The Palestinian Authority’s forced removal of independent members of parliament staging a sit-in at the office of the International Committee of the Red Cross (ICRC) in Ramallah Sunday evening is a gross violation of the human rights of its own citizens, says the Euro-Mediterranean Human Rights Monitor.

   It's sad and inconceivable that official Palestinian security forces would break into an international organization’s building, violating international laws and conventions, at the same time that the PA is seeking to join human rights organizations and agreements to enhance its global position and leverage against the Israeli occupation   

 

The three lawmakers had sought refuge at the ICRC, after PA President Mahmoud Abbas suspended their parliamentary immunity so he could bring charges against them, as well as two other MPs, for suspicions of embezzlement, weapons smuggling, defamation and “insults.” However, they say instead that Abbas is retaliating against them for their alliance with Mohammad Dahlan, who was ousted from Fatah by Abbas in 2010. After preventing the delivery of food or water to the MPs—as well as visits by journalists—during the sit-in, the PA police entered the ICRC while the armed members of the Presidential Guard waited outside, and ordered them out.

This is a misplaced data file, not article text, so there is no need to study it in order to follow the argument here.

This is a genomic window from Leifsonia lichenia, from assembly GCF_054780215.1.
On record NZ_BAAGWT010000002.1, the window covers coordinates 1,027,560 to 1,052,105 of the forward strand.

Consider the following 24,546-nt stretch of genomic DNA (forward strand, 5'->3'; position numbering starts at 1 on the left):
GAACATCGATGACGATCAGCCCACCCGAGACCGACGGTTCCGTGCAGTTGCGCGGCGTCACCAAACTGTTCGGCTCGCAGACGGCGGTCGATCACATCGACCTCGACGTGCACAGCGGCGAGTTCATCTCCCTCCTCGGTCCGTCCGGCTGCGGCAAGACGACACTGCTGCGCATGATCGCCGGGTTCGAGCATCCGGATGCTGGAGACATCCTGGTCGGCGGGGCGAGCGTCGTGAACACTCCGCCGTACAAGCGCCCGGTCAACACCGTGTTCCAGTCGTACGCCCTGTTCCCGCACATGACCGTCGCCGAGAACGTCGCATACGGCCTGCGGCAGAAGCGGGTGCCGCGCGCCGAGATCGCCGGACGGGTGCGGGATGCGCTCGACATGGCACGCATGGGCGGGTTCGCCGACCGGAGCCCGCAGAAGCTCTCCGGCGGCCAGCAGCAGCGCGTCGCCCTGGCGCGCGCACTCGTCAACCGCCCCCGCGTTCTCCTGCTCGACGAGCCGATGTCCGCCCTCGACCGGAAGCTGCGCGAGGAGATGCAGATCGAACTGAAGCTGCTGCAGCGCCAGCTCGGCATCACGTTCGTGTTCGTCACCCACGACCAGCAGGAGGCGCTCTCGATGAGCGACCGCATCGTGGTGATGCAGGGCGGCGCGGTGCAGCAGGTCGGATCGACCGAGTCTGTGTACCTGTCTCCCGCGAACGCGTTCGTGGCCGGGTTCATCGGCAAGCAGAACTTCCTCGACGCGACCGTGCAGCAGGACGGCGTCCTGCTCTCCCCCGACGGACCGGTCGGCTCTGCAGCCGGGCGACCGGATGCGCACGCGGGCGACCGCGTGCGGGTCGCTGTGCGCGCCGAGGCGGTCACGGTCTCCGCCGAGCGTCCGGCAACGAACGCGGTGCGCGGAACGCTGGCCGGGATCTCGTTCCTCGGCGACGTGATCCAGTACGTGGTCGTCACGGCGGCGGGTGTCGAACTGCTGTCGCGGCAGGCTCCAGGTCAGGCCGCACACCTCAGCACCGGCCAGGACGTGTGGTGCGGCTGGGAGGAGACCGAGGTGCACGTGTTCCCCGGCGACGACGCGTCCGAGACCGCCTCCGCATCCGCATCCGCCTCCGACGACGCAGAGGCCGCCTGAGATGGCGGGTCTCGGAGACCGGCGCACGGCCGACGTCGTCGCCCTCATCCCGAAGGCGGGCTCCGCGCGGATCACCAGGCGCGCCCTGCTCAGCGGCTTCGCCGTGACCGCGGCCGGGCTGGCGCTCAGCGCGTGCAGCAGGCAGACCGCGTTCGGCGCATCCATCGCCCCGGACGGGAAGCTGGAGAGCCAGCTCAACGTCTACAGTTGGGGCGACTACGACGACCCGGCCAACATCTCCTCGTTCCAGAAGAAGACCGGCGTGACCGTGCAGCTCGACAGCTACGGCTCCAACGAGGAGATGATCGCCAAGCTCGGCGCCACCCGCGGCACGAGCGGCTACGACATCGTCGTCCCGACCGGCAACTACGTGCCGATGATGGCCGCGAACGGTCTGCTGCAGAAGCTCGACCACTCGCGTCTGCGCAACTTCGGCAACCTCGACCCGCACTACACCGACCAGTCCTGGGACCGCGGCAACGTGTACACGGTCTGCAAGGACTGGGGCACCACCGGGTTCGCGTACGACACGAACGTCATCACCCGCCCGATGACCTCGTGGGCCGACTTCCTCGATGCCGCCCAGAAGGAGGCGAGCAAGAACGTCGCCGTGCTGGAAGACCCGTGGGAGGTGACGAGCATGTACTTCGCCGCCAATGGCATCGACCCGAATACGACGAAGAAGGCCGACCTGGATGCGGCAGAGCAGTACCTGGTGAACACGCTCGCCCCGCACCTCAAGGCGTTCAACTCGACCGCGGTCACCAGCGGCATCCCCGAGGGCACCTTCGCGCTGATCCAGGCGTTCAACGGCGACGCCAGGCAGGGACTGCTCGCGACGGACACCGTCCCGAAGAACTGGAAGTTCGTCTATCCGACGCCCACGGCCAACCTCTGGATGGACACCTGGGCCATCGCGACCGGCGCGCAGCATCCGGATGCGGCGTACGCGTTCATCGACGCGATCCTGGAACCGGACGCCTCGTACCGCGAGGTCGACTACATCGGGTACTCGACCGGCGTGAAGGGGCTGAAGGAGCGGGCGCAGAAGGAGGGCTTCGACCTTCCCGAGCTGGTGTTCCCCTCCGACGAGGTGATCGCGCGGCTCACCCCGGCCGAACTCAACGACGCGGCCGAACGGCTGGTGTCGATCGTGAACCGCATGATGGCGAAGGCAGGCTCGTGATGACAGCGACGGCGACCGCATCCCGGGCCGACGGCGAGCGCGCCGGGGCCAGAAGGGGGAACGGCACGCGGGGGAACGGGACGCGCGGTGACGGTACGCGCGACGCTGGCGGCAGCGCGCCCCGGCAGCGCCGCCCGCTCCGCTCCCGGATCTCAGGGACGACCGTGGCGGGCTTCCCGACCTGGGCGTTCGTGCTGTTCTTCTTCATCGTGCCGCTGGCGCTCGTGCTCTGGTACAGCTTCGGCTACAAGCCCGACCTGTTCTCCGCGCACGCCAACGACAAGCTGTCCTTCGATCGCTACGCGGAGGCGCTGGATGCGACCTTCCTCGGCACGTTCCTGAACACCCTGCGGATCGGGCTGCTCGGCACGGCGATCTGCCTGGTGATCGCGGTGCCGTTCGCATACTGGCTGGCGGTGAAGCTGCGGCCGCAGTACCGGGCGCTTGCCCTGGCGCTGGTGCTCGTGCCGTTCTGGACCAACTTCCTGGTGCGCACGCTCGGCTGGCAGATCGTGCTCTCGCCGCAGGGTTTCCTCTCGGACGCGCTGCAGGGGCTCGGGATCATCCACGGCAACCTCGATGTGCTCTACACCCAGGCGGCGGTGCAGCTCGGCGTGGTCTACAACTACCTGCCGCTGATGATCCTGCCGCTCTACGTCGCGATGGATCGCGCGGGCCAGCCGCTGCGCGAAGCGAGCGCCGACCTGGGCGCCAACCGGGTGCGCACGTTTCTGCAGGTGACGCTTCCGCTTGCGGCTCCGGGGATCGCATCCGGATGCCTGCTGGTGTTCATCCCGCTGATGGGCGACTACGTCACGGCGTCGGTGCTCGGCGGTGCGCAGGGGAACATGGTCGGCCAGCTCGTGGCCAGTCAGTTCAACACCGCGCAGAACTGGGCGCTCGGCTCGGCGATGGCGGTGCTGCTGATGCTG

"It is sad and inconceivable that official Palestinian security forces would break into an international organization’s building, violating international laws and conventions, at the same time that the PA is seeking to join human rights organizations and agreements to enhance its global position and leverage against the Israeli occupation,” noted Sandra Owen, head of Euro-Med’s Department of Middle East Policies.

The PA’s action was in direct contradiction of the Palestinian executive system and its commitment to human rights standards as dictated by international agreements to which it has become signatory during the last two years. President Abbas’ unilateral move to strip the MPs of their immunity also violates the principle of separation of powers.

“The PA must comply with its own rules and international law,” says Owen.